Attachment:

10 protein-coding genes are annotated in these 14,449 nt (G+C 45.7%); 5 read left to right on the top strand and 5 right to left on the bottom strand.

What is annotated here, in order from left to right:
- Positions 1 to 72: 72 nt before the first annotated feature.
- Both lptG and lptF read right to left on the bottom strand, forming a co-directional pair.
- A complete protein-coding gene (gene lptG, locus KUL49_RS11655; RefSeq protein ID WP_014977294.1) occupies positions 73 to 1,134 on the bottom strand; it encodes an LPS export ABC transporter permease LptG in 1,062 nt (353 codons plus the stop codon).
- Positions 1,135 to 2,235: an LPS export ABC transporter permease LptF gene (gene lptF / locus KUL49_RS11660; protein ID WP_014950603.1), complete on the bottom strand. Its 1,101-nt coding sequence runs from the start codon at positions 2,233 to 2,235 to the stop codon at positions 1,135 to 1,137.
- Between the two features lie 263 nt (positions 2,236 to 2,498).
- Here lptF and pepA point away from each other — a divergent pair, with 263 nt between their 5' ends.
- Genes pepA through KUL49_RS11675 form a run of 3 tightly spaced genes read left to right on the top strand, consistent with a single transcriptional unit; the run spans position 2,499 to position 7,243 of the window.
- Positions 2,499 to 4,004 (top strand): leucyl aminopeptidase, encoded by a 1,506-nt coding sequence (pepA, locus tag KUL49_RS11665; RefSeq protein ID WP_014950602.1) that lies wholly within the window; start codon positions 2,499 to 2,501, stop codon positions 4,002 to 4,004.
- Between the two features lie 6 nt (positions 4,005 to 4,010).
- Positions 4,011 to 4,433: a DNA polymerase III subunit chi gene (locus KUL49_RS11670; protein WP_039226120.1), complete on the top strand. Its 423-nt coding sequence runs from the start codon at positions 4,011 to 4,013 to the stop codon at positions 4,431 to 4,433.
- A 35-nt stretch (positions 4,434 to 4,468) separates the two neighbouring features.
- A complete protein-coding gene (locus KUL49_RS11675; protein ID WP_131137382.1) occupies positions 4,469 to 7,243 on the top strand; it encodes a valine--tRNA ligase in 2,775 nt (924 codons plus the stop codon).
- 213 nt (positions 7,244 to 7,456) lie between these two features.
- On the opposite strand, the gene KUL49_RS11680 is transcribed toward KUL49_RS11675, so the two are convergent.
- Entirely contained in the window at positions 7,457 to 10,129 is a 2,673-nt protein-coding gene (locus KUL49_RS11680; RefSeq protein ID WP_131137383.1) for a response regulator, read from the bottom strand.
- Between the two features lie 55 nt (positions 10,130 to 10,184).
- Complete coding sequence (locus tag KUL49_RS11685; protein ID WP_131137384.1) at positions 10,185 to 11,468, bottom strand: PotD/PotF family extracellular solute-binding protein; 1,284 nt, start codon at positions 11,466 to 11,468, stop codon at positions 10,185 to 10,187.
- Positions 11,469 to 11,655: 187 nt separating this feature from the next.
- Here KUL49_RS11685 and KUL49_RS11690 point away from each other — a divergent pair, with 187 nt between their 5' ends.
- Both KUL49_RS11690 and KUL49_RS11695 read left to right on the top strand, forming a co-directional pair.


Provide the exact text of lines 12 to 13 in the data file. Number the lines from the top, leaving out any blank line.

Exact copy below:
- Positions 4,011 to 4,433: a DNA polymerase III subunit chi gene (locus KUL49_RS11670; protein WP_039226120.1), complete on the top strand. Its 423-nt coding sequence runs from the start codon at positions 4,011 to 4,013 to the stop codon at positions 4,431 to 4,433.
- A 35-nt stretch (positions 4,434 to 4,468) separates the two neighbouring features.